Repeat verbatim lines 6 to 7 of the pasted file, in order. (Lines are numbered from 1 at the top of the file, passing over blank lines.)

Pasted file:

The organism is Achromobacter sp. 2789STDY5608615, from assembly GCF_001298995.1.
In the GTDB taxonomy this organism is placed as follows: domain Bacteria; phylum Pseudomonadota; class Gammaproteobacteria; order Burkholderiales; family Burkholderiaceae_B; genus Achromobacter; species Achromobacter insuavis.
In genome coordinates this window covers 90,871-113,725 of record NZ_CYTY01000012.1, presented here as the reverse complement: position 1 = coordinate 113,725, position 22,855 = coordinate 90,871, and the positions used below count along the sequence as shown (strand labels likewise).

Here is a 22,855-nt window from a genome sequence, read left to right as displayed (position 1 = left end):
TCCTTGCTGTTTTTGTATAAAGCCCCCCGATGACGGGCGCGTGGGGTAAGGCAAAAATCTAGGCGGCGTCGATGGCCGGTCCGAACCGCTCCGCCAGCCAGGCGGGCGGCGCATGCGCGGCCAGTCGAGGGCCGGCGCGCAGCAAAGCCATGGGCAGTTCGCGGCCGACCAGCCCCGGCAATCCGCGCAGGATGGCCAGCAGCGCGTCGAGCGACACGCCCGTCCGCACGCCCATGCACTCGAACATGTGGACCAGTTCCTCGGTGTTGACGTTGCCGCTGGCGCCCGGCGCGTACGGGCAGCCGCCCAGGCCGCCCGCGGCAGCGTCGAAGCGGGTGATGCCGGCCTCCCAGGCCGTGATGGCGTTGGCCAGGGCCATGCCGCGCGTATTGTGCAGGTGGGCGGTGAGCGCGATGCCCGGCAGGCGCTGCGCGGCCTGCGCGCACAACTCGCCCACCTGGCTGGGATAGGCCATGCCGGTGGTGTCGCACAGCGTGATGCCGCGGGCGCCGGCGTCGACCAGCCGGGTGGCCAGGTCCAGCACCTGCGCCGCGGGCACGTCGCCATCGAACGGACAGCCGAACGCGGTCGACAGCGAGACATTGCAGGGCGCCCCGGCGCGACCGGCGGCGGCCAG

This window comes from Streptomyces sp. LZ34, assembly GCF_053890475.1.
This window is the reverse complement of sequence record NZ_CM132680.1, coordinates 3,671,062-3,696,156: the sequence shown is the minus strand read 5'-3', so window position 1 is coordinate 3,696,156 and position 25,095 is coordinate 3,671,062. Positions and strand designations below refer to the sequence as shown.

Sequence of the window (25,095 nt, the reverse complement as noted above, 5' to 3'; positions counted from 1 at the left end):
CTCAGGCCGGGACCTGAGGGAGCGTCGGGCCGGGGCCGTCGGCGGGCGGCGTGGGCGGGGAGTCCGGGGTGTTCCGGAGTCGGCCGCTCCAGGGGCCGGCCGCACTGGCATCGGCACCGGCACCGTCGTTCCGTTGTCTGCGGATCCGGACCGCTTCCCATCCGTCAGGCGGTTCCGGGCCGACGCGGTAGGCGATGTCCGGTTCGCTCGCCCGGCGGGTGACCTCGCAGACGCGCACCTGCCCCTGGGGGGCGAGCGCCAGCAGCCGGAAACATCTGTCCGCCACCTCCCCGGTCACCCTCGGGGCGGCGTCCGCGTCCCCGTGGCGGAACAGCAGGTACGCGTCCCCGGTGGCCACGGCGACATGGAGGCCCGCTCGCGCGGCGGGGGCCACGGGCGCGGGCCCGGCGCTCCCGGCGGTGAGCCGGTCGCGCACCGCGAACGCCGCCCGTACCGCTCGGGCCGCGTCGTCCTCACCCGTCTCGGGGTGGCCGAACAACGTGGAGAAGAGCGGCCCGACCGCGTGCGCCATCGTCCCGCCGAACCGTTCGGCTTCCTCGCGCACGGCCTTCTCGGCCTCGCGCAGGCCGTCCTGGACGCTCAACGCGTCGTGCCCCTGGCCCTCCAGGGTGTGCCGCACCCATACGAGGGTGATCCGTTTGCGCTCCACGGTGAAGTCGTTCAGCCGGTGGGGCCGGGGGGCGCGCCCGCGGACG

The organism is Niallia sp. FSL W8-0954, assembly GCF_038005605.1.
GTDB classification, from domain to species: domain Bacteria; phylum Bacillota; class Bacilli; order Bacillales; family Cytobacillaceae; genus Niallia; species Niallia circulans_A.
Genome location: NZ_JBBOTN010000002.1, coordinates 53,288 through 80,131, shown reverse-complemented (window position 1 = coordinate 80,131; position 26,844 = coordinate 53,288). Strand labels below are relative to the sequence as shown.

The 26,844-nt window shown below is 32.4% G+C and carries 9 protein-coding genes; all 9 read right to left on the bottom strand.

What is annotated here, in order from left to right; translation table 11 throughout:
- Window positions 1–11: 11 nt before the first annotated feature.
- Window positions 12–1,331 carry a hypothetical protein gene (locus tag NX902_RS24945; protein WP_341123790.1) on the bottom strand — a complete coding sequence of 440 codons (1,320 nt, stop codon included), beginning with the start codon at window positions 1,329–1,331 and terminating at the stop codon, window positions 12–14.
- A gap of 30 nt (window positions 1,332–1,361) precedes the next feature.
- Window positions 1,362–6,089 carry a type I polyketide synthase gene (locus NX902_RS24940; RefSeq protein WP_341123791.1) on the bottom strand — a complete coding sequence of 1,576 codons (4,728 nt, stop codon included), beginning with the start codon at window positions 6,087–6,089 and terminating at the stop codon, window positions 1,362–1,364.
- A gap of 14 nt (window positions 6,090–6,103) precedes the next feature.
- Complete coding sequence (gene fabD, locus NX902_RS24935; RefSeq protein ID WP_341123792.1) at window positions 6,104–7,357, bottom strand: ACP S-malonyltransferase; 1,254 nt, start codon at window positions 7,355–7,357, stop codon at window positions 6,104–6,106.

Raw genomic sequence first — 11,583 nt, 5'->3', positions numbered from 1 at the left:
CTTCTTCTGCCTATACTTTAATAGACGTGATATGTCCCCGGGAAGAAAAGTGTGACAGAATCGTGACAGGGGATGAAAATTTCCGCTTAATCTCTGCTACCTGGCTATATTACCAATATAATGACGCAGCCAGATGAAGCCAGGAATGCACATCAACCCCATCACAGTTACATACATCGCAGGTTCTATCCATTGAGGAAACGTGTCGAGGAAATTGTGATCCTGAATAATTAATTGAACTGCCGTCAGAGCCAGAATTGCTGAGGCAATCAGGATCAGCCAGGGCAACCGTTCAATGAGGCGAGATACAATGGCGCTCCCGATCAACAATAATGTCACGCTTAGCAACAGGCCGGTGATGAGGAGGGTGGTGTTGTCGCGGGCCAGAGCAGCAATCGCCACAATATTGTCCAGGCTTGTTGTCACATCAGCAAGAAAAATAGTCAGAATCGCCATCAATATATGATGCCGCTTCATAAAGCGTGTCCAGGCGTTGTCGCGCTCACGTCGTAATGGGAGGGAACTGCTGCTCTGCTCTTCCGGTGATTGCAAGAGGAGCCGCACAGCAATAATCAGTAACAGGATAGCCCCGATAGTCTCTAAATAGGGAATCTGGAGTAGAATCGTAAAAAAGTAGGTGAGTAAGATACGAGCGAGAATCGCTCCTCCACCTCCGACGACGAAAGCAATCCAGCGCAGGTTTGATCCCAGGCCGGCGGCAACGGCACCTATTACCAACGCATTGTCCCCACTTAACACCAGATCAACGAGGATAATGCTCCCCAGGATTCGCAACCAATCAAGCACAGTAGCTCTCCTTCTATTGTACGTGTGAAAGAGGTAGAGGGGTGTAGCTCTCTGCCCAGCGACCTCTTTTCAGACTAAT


This window comes from Streptomyces sp. LZ34, assembly GCF_053890475.1.
This window is the reverse complement of sequence record NZ_CM132680.1, coordinates 3,671,062-3,696,156: the sequence shown is the minus strand read 5'-3', so window position 1 is coordinate 3,696,156 and position 25,095 is coordinate 3,671,062. Positions and strand designations below refer to the sequence as shown.